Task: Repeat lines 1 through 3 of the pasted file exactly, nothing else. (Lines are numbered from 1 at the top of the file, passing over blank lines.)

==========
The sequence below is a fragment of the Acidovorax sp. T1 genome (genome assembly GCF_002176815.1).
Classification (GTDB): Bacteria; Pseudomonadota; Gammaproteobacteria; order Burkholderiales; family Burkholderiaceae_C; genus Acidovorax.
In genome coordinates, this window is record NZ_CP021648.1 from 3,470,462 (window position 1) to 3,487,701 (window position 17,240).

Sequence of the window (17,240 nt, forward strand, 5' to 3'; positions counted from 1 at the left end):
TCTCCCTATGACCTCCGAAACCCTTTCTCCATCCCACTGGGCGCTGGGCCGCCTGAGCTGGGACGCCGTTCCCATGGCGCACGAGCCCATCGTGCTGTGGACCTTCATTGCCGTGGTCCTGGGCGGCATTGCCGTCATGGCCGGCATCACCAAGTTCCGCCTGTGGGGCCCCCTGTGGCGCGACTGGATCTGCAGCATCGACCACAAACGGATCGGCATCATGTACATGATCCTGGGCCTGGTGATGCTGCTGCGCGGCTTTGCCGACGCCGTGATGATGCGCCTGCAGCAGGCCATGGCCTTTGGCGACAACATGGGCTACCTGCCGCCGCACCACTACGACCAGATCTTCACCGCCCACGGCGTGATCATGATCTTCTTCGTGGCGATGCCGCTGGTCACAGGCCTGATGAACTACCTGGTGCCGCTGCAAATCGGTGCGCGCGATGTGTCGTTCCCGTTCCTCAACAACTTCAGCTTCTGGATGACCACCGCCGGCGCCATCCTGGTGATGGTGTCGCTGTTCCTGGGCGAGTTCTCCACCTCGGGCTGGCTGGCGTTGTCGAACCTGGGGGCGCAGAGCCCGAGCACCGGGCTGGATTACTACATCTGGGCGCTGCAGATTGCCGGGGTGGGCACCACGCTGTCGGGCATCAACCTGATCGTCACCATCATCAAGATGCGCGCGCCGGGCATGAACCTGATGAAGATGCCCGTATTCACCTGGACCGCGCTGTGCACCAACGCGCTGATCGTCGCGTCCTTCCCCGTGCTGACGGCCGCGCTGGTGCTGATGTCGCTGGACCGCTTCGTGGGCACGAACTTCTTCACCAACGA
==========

The sequence below is a fragment of the Acidovorax sp. T1 genome (genome assembly GCF_002176815.1).
Classification (GTDB): Bacteria; Pseudomonadota; Gammaproteobacteria; order Burkholderiales; family Burkholderiaceae_C; genus Acidovorax.
In genome coordinates, this window is record NZ_CP021648.1 from 3,470,462 (window position 1) to 3,487,701 (window position 17,240).